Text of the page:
5 IT Salary Negotiation Tips

Asking for more money doesn't have to be difficult. Here's how to make that stage of the interview process easier.

Kristin Burnham, Senior Editor, InformationWeek.com

August 12, 2013

3 Min Read

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LinkedIn: 10 Important Changes

Many job hunters loathe the salary negotiation process, and it's no wonder: According to a new Staffing and Recruiting Pulse survey from CareerBuilder, two-thirds of candidates are disappointed with employers' offers. That's up 6 percentage points from last year. But what makes the process so uncomfortable for job seekers? Nicole Williams, career expert for LinkedIn and founder of career consultancy firm Works, says it has to do with confidence.

"Many people think that the root of the process that makes salary negotiations uncomfortable is talking about money," she said. "But what helps is really having the confidence to ask for a fair salary and believing that you deserve it."

Being prepared before you enter that process will help with confidence, said Eric Larson, partner at executive recruiting firm Riviera Partners. "You need to know what you want and you need to know what you can expect to get," he said.

[ Don't forget to pay it forward: 5 Ways To Be A Stronger IT Mentor. ]

Here's a look at five tips for successfully maneuvering the salary negotiation process.

1. Know The Market.

When you've reached the salary negotiation stage of the interview process you need to know what others are being paid to determine whether an offer is fair, Larson said. If you're working with a recruiter, you can expect that they have access to this data and probably won't present you with an opportunity unless it matches your needs, Larson said.

But if you're job hunting on your own, knowing what to expect is crucial. Use your current salary as a benchmark and visit salary websites to determine a likely range. These sites include Salary.com, PayScale, GlassDoor and Vault.

2. Be Practical.

Once you have determined a likely salary range, reassess your salary requirements and focus on being practical, Williams said.

"Never over-ask. If the average range is $50k to $60k, don't ask for $100k. You'll seem greedy and you'll probably be turned down," she said.

3. Be Honest.

Honesty -- both with yourself and your potential employer -- is essential, Larson said.

"Candidates who are vague or coy can run into problems later down the line," he said. "They're afraid to talk about their salary requirements because they want to get as deep in the process as they can. But it's best to lay out all the variables. Know your salary range going in, communicate it honestly if you're asked and be realistic."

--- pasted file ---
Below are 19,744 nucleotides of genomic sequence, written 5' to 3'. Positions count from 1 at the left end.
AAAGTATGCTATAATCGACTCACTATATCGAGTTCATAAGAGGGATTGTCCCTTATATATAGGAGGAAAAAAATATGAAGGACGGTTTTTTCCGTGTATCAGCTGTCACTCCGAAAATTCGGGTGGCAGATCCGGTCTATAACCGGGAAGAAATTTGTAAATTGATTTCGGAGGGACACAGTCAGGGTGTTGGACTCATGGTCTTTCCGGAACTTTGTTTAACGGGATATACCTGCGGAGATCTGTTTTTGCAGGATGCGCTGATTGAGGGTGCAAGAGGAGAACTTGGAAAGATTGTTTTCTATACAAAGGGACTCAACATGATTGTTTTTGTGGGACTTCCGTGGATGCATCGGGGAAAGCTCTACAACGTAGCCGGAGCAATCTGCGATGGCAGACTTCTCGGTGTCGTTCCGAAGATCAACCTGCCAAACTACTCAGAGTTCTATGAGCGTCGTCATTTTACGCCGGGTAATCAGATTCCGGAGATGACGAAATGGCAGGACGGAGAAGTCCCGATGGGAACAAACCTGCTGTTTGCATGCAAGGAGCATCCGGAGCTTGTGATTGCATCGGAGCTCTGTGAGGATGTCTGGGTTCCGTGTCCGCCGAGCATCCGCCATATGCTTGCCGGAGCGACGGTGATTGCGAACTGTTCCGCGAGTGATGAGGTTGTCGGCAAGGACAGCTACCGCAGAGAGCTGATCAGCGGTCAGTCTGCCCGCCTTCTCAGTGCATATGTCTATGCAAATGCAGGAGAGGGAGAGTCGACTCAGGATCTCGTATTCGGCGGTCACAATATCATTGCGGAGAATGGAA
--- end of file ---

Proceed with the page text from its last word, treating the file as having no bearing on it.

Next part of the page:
4. Prepare An Answer To "Why?"

Confidence is key to negotiating well, Williams said. If you're asking for a higher salary than what the employer is offering, know why you deserve it.

"The one question you should be prepared to answer is, 'Why are you worth it?'" Williams said. "You need to know what you're bringing into the company that makes the investment in you worth their while."

Be prepared to talk about your accomplishments, your ideas and what skills and attributes you know you can bring to the table better than anyone else.

5. Know When To Seek A Counter Offer.

Know where you stand with your current job and what it will take for you to move on. When you receive an offer, think hard about whether you want to ask for a counteroffer from your current employer, Williams said.

"If you like where you are working but received an offer you can't refuse, don't be afraid to go to your boss and talk numbers," she said. "Bring in your portfolio and begin to talk about the accomplishments you've set for the company."

About the Author(s)

Kristin Burnham

Senior Editor, InformationWeek.com

Kristin Burnham currently serves as InformationWeek.com's Senior Editor, covering social media, social business, IT leadership and IT careers. Prior to joining InformationWeek in July 2013, she served in a number of roles at CIO magazine and CIO.com, most recently as senior writer. Kristin's writing has earned an ASBPE Gold Award in 2010 for her Facebook coverage and a Min Editorial and Design Award in 2011 for "Single Online Article." She is a graduate of Syracuse University's S.I. Newhouse School of Public Communications.

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